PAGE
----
>> This ability to specify a frame evaluation function also allows for
>> other use-cases beyond just opening CPython up to a JIT. For instance,
>> it would not be difficult to implement a tracing or profiling function
>> at the call level with this API. While CPython does provide the
>> ability to set a tracing or profiling function at the Python level,
>> this would be able to match the data collection of the profiler and
>> quite possibly be faster for tracing by simply skipping per-line
>> tracing support.
>> It also opens up the possibility of debugging where the frame
>> evaluation function only performs special debugging work when it
>> detects it is about to execute a specific code object. In that
>> instance the bytecode could be theoretically rewritten in-place to
>> inject a breakpoint function call at the proper point for help in
>> debugging while not having to do a heavy-handed approach as
>> required by ``sys.settrace()``.
>> To help facilitate these use-cases, we are also proposing the adding
>> of a "scratch space" on code objects via a new field. This will allow
>> per-code object data to be stored with the code object itself for easy
>> retrieval by the frame evaluation function as necessary. The field
>> itself will simply be a ``PyObject *`` type so that any data stored in
>> the field will participate in normal object memory management.
>> Proposal
>> ========
>> All proposed C API changes below will not be part of the stable ABI.
>> Expanding ``PyCodeObject``
>> --------------------------
>> One field is to be added to the ``PyCodeObject`` struct
>> [#pycodeobject]_::
>>   typedef struct {
>>      ...
>>      PyObject *co_extra;  /* "Scratch space" for the code object. */
>>   } PyCodeObject;
>> The ``co_extra`` will be ``NULL`` by default and will not be used by
>> CPython itself. Third-party code is free to use the field as desired.
>> Values stored in the field are expected to not be required in order
>> for the code object to function, allowing the loss of the data of the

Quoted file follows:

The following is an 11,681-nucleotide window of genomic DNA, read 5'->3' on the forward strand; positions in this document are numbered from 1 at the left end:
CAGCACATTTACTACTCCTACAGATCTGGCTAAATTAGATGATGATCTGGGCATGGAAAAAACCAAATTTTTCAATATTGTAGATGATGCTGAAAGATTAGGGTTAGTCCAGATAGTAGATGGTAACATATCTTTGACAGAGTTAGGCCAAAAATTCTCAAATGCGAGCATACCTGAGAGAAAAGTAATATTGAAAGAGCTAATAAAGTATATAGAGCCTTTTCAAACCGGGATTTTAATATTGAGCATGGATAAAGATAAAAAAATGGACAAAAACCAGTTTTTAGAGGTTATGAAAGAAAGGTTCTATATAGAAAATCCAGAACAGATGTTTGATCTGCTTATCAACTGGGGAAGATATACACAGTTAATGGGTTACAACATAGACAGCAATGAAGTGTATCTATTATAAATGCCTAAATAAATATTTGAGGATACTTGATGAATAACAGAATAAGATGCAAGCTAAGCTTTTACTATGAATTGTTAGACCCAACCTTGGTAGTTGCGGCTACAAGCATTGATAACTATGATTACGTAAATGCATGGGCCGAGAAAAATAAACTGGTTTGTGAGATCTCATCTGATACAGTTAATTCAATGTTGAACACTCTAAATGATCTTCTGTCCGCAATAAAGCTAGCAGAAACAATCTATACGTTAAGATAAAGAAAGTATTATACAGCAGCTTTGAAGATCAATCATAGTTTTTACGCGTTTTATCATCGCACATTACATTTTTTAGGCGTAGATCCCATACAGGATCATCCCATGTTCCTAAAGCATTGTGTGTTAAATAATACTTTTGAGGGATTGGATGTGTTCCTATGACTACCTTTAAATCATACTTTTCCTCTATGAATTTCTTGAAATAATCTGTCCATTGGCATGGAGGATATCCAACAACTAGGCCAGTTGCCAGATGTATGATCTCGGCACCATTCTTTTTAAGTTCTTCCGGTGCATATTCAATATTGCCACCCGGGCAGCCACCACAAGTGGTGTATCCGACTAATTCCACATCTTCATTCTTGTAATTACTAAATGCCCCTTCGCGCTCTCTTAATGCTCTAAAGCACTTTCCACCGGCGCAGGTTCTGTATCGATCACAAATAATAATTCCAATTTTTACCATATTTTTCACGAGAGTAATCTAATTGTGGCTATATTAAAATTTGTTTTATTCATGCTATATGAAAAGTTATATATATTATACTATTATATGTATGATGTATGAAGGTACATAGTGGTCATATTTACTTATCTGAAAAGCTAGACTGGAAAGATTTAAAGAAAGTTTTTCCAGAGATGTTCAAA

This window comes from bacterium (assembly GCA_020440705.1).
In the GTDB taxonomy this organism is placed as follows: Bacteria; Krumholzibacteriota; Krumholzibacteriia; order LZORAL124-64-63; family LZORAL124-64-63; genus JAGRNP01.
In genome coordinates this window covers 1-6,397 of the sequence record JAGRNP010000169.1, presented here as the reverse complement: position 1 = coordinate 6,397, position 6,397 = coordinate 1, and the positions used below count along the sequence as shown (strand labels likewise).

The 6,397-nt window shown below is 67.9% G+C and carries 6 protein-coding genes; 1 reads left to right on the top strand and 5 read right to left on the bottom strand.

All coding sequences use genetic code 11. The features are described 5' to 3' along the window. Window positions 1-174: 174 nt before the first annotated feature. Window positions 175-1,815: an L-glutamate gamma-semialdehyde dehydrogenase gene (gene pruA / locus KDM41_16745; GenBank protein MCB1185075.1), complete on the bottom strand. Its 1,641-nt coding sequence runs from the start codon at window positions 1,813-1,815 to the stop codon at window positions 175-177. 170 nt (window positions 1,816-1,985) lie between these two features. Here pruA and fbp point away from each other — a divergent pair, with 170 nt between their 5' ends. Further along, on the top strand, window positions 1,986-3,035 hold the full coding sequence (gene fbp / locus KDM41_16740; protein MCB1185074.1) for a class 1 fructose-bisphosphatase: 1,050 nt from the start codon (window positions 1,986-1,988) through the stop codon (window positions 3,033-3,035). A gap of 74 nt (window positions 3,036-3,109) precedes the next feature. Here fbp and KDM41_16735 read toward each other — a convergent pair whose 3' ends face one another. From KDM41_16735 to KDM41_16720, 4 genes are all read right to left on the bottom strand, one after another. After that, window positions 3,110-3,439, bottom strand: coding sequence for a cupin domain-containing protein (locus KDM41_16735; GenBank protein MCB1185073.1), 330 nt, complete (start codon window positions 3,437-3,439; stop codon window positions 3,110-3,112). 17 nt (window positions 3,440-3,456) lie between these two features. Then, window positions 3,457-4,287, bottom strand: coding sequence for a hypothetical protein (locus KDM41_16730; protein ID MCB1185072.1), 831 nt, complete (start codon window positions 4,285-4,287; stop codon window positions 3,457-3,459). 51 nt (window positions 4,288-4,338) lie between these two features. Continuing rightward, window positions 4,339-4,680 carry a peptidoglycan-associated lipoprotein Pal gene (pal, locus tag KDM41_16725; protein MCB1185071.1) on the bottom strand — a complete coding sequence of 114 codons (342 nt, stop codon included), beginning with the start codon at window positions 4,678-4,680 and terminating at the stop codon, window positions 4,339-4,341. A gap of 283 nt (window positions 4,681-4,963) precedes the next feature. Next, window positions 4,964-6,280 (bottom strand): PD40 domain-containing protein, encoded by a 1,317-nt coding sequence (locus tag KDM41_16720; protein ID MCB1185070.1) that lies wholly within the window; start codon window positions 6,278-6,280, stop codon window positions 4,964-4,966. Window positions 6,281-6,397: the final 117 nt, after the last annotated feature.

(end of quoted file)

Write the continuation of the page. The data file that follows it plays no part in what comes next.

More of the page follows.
>> field to be acceptable (this keeps the code object as immutable from
>> a functionality point-of-view; this is slightly contentious and so is
>> listed as an open issue in `Is co_extra needed?`_). The field will be
>> freed like all other fields on ``PyCodeObject`` during deallocation
>> using ``Py_XDECREF()``.
>> It is not recommended that multiple users attempt to use the
>> ``co_extra`` simultaneously. While a dictionary could theoretically be
>> set to the field and various users could use a key specific to the
>> project, there is still the issue of key collisions as well as
>> performance degradation from using a dictionary lookup on every frame
>> evaluation. Users are expected to do a type check to make sure that
>> the field has not been previously set by someone else.
>> Expanding ``PyInterpreterState``
>> --------------------------------
>> The entrypoint for the frame evalution function is per-interpreter::
>>   // Same type signature as PyEval_EvalFrameEx().
>>   typedef PyObject* (__stdcall *PyFrameEvalFunction)(PyFrameObject*, int);
>>   typedef struct {
>>       ...
>>       PyFrameEvalFunction eval_frame;
>>   } PyInterpreterState;
>> By default, the ``eval_frame`` field will be initialized to a function
>> pointer that represents what ``PyEval_EvalFrameEx()`` currently is
>> (called ``PyEval_EvalFrameDefault()``, discussed later in this PEP).
>> Third-party code may then set their own frame evaluation function
>> instead to control the execution of Python code. A pointer comparison
>> can be used to detect if the field is set to
>> ``PyEval_EvalFrameDefault()`` and thus has not been mutated yet.
>> Changes to ``Python/ceval.c``
>> -----------------------------
>> ``PyEval_EvalFrameEx()`` [#pyeval_evalframeex]_ as it currently stands
>> will be renamed to ``PyEval_EvalFrameDefault()``. The new
>> ``PyEval_EvalFrameEx()`` will then become::
>>     PyObject *
>>     PyEval_EvalFrameEx(PyFrameObject *frame, int throwflag)
>>     {
>>         PyThreadState *tstate = PyThreadState_GET();
>>         return tstate->interp->eval_frame(frame, throwflag);
>>     }
>> This allows third-party code to place themselves directly in the path
>> of Python code execution while being backwards-compatible with code
>> already using the pre-existing C API.
>> Updating ``python-gdb.py``
>> --------------------------
>> The generated ``python-gdb.py`` file used for Python support in GDB
>> makes some hard-coded assumptions about ``PyEval_EvalFrameEx()``, e.g.